Rock Climbing in Yellowstone Country: Wild Iris, Sinks Canyon, City of Rocks - My Yellowstone Park

Go Climbing Near Yellowstone

Climbers won’t find any shortage of challenging walls in the greater Yellowstone region.
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Many of us who love to hike also love to summit mountains. Our motto is: Good views come to those who climb uphill! The lure of wanting to see what’s on the other side and the abundance of rugged mountain ranges in the Yellowstone region beckon visitors to hike and climb here.

Some of the best mountains to climb in Wyoming can be found in the Teton, Wind River, and Big Horn ranges. Lander, Jackson, and Sheridan, Wyoming, are great places to base out of before heading into the backcountry to climb mountains like Gannett Peak, Lizard Head, Pingora, Wind River Peak, the Grand Teton, and Cloud Peak.

Summit a Colorado peak—heck, summit two or three. There are hundreds of world-class mountains in the state, including 54 peaks that top out at 14,000 feet or more.

If you’re a beginning mountaineer, or want help expanding your skill set and reaching the next level, contact a professional mountain guiding company and arrange a guided trip. Rock climbers won’t find any shortage of challenging walls in the Greater Yellowstone region. Hike around Lander, Wyoming, and you’ll have 40 peaks that top 13,000 feet to choose from, not to mention the hundreds of peaks at lower elevations.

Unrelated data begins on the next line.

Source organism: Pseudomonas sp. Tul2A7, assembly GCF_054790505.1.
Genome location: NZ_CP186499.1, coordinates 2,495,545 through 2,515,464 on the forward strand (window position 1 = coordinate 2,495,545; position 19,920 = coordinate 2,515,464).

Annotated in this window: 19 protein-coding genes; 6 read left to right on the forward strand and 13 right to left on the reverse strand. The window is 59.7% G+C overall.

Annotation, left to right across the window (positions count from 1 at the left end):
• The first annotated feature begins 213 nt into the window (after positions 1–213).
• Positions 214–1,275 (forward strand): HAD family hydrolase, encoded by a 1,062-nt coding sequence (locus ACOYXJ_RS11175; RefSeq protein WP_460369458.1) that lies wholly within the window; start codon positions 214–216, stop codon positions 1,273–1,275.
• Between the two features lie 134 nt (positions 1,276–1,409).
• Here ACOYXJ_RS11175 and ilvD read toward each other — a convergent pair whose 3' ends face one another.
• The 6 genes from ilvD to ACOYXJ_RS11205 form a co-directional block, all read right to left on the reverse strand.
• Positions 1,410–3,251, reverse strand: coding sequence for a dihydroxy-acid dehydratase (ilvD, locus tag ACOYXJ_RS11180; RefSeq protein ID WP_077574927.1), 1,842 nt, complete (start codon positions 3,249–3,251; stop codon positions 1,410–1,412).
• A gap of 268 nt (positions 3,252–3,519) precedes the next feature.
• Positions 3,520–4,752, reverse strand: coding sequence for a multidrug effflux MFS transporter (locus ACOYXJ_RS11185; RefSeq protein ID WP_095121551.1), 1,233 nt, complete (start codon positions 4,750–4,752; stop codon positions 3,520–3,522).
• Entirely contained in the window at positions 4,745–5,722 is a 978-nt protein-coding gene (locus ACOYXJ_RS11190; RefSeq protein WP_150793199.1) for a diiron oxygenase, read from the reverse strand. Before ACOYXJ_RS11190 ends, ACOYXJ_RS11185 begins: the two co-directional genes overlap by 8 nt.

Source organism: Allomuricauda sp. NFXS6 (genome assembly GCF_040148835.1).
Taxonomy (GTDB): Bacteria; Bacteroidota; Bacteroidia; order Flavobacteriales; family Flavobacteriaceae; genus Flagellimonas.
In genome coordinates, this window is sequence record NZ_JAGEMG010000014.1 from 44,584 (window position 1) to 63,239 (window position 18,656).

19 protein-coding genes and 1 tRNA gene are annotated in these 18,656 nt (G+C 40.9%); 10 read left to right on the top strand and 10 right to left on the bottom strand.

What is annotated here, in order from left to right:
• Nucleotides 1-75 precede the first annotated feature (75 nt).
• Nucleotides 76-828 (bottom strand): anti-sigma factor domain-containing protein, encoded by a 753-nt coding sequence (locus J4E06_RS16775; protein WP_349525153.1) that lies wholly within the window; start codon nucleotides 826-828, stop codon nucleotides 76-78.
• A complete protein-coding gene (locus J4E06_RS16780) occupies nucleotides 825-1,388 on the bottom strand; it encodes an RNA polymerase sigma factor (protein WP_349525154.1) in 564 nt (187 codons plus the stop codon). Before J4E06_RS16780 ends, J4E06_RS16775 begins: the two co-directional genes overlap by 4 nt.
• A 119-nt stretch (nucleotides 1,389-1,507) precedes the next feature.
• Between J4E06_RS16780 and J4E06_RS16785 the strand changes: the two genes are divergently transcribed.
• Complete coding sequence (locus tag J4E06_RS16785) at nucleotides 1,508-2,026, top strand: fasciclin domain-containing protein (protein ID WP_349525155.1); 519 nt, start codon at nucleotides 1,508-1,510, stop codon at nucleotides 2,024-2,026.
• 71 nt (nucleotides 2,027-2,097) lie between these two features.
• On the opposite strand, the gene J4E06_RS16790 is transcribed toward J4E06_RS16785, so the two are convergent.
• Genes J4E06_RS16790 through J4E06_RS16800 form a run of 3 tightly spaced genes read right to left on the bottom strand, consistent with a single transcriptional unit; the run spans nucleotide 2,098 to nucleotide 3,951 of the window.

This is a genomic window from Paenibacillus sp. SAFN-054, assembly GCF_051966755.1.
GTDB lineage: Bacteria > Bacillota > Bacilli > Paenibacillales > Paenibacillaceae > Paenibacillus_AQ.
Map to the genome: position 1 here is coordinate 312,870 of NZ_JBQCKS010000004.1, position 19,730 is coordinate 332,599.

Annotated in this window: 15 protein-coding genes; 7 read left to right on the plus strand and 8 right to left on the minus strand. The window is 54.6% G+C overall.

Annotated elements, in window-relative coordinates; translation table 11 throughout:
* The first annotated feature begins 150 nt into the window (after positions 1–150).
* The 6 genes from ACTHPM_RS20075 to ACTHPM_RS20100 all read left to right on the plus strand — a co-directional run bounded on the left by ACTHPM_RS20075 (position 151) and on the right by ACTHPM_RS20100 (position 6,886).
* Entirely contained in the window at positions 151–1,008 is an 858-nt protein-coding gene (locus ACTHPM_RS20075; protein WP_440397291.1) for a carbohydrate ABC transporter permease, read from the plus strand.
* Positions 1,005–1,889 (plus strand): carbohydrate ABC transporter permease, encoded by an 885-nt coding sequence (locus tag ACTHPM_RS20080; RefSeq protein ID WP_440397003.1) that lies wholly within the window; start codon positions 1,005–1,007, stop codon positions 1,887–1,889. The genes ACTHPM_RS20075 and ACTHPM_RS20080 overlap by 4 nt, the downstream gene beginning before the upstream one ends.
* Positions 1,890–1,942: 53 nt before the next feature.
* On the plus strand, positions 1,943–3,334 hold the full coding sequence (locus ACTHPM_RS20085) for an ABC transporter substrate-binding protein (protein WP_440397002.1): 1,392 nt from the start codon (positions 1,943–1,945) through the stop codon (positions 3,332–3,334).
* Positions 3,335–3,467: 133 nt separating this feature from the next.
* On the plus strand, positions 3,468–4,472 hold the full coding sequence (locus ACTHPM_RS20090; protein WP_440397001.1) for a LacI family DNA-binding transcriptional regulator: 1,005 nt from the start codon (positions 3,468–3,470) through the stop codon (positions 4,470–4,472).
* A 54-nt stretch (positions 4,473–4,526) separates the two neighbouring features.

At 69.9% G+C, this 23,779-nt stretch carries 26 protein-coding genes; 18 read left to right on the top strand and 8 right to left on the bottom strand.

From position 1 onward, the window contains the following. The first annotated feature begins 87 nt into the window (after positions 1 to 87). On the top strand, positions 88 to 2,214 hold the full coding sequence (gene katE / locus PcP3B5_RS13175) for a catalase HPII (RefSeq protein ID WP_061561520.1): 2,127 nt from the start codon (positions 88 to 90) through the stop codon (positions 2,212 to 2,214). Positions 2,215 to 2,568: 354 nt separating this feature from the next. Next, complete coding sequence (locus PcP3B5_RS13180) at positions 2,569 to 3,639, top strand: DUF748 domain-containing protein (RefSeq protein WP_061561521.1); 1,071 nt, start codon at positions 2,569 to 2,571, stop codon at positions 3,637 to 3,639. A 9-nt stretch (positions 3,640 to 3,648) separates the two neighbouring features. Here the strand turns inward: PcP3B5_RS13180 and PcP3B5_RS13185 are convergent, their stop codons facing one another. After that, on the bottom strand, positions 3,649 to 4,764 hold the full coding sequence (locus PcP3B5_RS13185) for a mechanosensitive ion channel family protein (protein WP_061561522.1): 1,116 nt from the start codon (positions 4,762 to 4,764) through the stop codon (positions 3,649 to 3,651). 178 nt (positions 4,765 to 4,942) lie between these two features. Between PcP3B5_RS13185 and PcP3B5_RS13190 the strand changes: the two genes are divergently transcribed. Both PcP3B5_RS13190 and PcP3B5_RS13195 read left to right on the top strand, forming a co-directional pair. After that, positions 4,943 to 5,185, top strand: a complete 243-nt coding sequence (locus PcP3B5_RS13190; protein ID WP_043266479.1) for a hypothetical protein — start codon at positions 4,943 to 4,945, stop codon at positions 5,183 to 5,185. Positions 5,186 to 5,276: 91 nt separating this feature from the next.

It is the “climbing capital of the Rockies,” with some of the best and most challenging sport climbing in the country. Climbers featured on the covers of Outside magazine and National Geographic have all climbed the slabs and traditional alpine routes in the Lander area. It’s also home to the 17th annual International Climbers’ Festival, held the second full weekend of July every year.

Areas such as Sinks Canyon, Wild Iris, and Baldwin Creek provide hundreds of sport-climbing and bouldering routes on dolomite and granite. Wild Iris, 25 miles south of Lander, boasts hundreds of routes ranging from 5.9 to 5.14 in difficulty. Sinks Canyon, only nine miles southwest of Lander, offers year-round outdoor climbing, due to its south-facing cliffs. Go to windriver.org, call (800) 645-6233.

In Pinedale, beginners can practice the art of climbing at the upper Fremont Lake Campground or Mulligan Park, 14 miles up Skyline Drive, where large rock overhangs immediately opposite the lake overlook past the ski turnoff. Go to visitpinedale.org.

In Idaho, climbers will love City of Rocks. Located 45 minutes south of Burley, City of Rocks features about 700 designated climbing routes. To outfit your climbing adventure, stop in and shop at the Sierra Trading Post in Cody or Cheyenne. Go to sierratradingpost.com, call (800) 713-4354.

See our sister publication, Climbing.com, for more information.

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